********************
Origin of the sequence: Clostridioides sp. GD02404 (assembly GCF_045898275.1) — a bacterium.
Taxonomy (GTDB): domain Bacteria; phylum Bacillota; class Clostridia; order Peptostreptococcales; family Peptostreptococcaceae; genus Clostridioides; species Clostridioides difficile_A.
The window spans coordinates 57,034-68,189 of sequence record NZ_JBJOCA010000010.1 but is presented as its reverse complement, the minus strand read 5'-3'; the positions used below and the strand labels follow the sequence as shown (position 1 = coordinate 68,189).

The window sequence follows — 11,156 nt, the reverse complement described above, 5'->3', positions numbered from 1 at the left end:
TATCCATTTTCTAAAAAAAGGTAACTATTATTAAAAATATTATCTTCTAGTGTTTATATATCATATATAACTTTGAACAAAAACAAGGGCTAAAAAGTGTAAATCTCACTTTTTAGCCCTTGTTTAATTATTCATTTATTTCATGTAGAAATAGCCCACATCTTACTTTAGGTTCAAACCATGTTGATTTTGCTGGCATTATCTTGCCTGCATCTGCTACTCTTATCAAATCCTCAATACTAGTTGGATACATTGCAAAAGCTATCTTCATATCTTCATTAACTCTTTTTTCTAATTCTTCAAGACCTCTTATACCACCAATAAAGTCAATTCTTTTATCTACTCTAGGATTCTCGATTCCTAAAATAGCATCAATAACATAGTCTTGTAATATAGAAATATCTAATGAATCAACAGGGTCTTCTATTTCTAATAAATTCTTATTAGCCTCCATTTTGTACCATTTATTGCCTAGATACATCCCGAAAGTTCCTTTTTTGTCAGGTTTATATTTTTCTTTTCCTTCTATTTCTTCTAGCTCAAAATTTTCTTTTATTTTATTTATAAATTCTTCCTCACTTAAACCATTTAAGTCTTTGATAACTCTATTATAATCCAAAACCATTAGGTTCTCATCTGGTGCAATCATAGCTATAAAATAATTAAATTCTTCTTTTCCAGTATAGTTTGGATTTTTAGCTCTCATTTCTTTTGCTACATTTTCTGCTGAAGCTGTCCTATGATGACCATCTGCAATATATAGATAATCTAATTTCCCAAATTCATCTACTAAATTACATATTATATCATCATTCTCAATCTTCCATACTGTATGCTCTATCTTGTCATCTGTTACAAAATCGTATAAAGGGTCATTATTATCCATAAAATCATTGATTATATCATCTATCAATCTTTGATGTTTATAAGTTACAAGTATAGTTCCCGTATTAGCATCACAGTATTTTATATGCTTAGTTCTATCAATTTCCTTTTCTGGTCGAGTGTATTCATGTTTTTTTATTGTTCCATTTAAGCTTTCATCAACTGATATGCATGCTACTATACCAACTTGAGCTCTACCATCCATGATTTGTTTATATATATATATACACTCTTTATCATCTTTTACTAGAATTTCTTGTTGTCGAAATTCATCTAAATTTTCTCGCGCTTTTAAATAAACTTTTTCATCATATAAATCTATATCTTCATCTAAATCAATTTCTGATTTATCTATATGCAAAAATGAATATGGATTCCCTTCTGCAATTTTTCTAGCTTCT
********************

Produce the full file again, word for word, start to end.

Origin of the sequence: Clostridioides sp. GD02404 (assembly GCF_045898275.1) — a bacterium.
Taxonomy (GTDB): domain Bacteria; phylum Bacillota; class Clostridia; order Peptostreptococcales; family Peptostreptococcaceae; genus Clostridioides; species Clostridioides difficile_A.
The window spans coordinates 57,034-68,189 of sequence record NZ_JBJOCA010000010.1 but is presented as its reverse complement, the minus strand read 5'-3'; the positions used below and the strand labels follow the sequence as shown (position 1 = coordinate 68,189).

The window sequence follows — 11,156 nt, the reverse complement described above, 5'->3', positions numbered from 1 at the left end:
TATCCATTTTCTAAAAAAAGGTAACTATTATTAAAAATATTATCTTCTAGTGTTTATATATCATATATAACTTTGAACAAAAACAAGGGCTAAAAAGTGTAAATCTCACTTTTTAGCCCTTGTTTAATTATTCATTTATTTCATGTAGAAATAGCCCACATCTTACTTTAGGTTCAAACCATGTTGATTTTGCTGGCATTATCTTGCCTGCATCTGCTACTCTTATCAAATCCTCAATACTAGTTGGATACATTGCAAAAGCTATCTTCATATCTTCATTAACTCTTTTTTCTAATTCTTCAAGACCTCTTATACCACCAATAAAGTCAATTCTTTTATCTACTCTAGGATTCTCGATTCCTAAAATAGCATCAATAACATAGTCTTGTAATATAGAAATATCTAATGAATCAACAGGGTCTTCTATTTCTAATAAATTCTTATTAGCCTCCATTTTGTACCATTTATTGCCTAGATACATCCCGAAAGTTCCTTTTTTGTCAGGTTTATATTTTTCTTTTCCTTCTATTTCTTCTAGCTCAAAATTTTCTTTTATTTTATTTATAAATTCTTCCTCACTTAAACCATTTAAGTCTTTGATAACTCTATTATAATCCAAAACCATTAGGTTCTCATCTGGTGCAATCATAGCTATAAAATAATTAAATTCTTCTTTTCCAGTATAGTTTGGATTTTTAGCTCTCATTTCTTTTGCTACATTTTCTGCTGAAGCTGTCCTATGATGACCATCTGCAATATATAGATAATCTAATTTCCCAAATTCATCTACTAAATTACATATTATATCATCATTCTCAATCTTCCATACTGTATGCTCTATCTTGTCATCTGTTACAAAATCGTATAAAGGGTCATTATTATCCATAAAATCATTGATTATATCATCTATCAATCTTTGATGTTTATAAGTTACAAGTATAGTTCCCGTATTAGCATCACAGTATTTTATATGCTTAGTTCTATCAATTTCCTTTTCTGGTCGAGTGTATTCATGTTTTTTTATTGTTCCATTTAAGCTTTCATCAACTGATATGCATGCTACTATACCAACTTGAGCTCTACCATCCATGATTTGTTTATATATATATATACACTCTTTATCATCTTTTACTAGAATTTCTTGTTGTCGAAATTCATCTAAATTTTCTCGCGCTTTTAAATAAACTTTTTCATCATATAAATCTATATCTTCATCTAAATCAATTTCTGATTTATCTATATGCAAAAATGAATATGGATTCCCTTCTGCAATTTTTCTAGCTTCT